It’d be great if the brothers were allies and fellow survivors who could band together. My own experience with my siblings is that we were taught to be at each other’s throats in the abusive household, specifically so we couldn’t mobilize. Like Husband, I chose distance and disconnect. Who knows what Husband and the two brothers had to do to get grown and gone.

      After decades, I tried to reconcile with my siblings a few years ago. Siblings are clinging to the lies and it’s now bolstered by the promise of more money from cutting me out of the inheritance.

      It’s Husband’s call, and that is not bullshit.

      • daphne said:

        I agree — likely he knows how his brothers would react better than she does, and however well-meaning it seems to inform them, his wishes ought to be paramount. I think it would just cause him more grief if LW tried, even in the most gentle way, to persuade him to change his mind on this. His life is difficult enough without having to engage with his nearest and dearest (LW) in an emotional discussion like this.

  11. Vicki said:

    You aren’t and wouldn’t be the torturer’s assistant by protecting your husband’s privacy. If anything, you are refusing to be complicit in an abuser’s further torture of your husband. Not only as those scripts about a chance to say goodbye often bullshit, they can be a tool of abuse, with endless “but give him/her/them one more chance, because otherwise you might regret it.”

    It would be better to risk possibly regretting making an unrepentant abuser sad, than to regret making your husband’s time, and your own, harder than they already are. As the Captain said, neither you nor your husband have any obligation to do more emotional labor for his abusive father, or for the mother who didn’t protect him from the abuse.

  12. ILoveMyCreativeSpirit said:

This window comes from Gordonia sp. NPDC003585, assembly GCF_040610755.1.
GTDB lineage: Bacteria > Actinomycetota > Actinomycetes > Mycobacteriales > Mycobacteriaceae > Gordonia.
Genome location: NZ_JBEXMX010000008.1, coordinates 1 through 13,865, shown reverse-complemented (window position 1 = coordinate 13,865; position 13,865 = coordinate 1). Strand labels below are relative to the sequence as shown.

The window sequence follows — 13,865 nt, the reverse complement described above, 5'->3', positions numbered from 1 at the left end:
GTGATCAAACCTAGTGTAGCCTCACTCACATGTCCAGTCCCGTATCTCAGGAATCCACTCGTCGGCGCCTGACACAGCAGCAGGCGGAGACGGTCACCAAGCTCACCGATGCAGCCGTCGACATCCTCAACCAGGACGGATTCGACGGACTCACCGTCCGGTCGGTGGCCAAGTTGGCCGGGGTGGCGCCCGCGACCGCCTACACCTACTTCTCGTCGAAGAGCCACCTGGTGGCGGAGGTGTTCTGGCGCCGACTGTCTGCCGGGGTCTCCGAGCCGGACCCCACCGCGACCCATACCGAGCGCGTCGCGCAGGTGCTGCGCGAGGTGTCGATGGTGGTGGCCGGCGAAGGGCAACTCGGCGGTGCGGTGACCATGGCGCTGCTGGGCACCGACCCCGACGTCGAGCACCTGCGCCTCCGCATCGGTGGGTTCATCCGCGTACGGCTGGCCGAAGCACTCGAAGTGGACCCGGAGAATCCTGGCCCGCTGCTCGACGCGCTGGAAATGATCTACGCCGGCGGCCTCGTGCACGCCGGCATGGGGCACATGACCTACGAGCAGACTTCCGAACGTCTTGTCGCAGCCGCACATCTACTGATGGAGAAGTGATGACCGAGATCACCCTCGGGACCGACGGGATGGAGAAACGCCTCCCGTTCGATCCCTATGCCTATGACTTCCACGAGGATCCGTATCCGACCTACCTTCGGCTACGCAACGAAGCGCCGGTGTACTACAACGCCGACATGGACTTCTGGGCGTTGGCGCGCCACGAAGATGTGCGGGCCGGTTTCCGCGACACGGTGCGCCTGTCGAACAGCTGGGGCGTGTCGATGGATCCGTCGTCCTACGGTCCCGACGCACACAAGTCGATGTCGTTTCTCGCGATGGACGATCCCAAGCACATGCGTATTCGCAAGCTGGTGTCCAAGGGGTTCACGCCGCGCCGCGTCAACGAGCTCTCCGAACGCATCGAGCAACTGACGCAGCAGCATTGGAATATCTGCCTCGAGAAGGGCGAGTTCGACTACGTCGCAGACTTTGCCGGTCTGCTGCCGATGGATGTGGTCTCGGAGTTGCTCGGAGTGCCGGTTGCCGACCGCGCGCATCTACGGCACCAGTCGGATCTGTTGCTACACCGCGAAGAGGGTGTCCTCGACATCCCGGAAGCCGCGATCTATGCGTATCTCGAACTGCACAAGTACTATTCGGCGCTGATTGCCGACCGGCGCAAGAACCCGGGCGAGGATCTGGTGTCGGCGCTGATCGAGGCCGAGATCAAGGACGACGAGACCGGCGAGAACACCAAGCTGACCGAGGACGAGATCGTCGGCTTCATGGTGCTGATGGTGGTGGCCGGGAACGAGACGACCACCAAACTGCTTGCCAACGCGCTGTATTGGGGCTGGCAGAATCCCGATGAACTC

Stay true to your husbands wishes by all means.

  13. Not advice to the question asked, but I see the LW mentioned chemo. Has she or her husband considered Keytruda or Opdivo?

    • Meg said:

      Please don’t. Don’t ever, but especially don’t now.

    • JenniferP said:

      Don’t do this, ever. You don’t know these people, you are not their doctor, and this is really not okay.

      Not deleting this since it’s a reminder that another exhausting thing about being public about being ill invites the “Have you tried _____?” brigade in.

  14. Meg said:

    I’m so sorry for you both, LW, and I hope you take the Cap’s advice.

    I’m not dying, but I was diagnosed with an autoimmune disorder over a year ago. I had several hospitalization and have undergone a fair bit of treatment. I sometimes wish I hadn’t told my mom, who I love dearly. She means to be supportive, but it’s all about her worries over my disease. It is far more exhausting to deal with other people’s emotions about my disease than my own at least 90% of the time. The difference between fussing and helping, I’ve learned, is that the former is about the carer’s needs, the latter, about the person being cared for.

    Your husband probably doesn’t want to tell the for the reasons you suspect. Talk to him about it, but continue to support him and his decisions.

    Much love and sympathy to you both.

    • moss said:

      My mom was the same way, about my seriously annoying but ultimately minor health issues. It’s exhausting and it makes me not want to talk to her at all because i have to be cheerful and perfect or she freaks out. UGH.

  15. neverjaunty said:

    Also, LW, please remember that your husband’s father is – not was, is – an abuser. His dramatic months-long usurpation of your husband’s diagnosis to make it All About Him And His Sadfeels is absolutely classic abuser behavior. As Ann said above, these people could have (but did not) reach out to your husband at any time to make amends. They could have (but did not) admit what happened and try to build a relationship based on something other than mind games and his father’s ego. They could have (but, apparently, have not) considered that your husband’s ill health put him at higher risk of passing away suddenly and without warning, and that if he had had a heart attack they’d never get the chance to say one last goodbye either.

    • Madison said: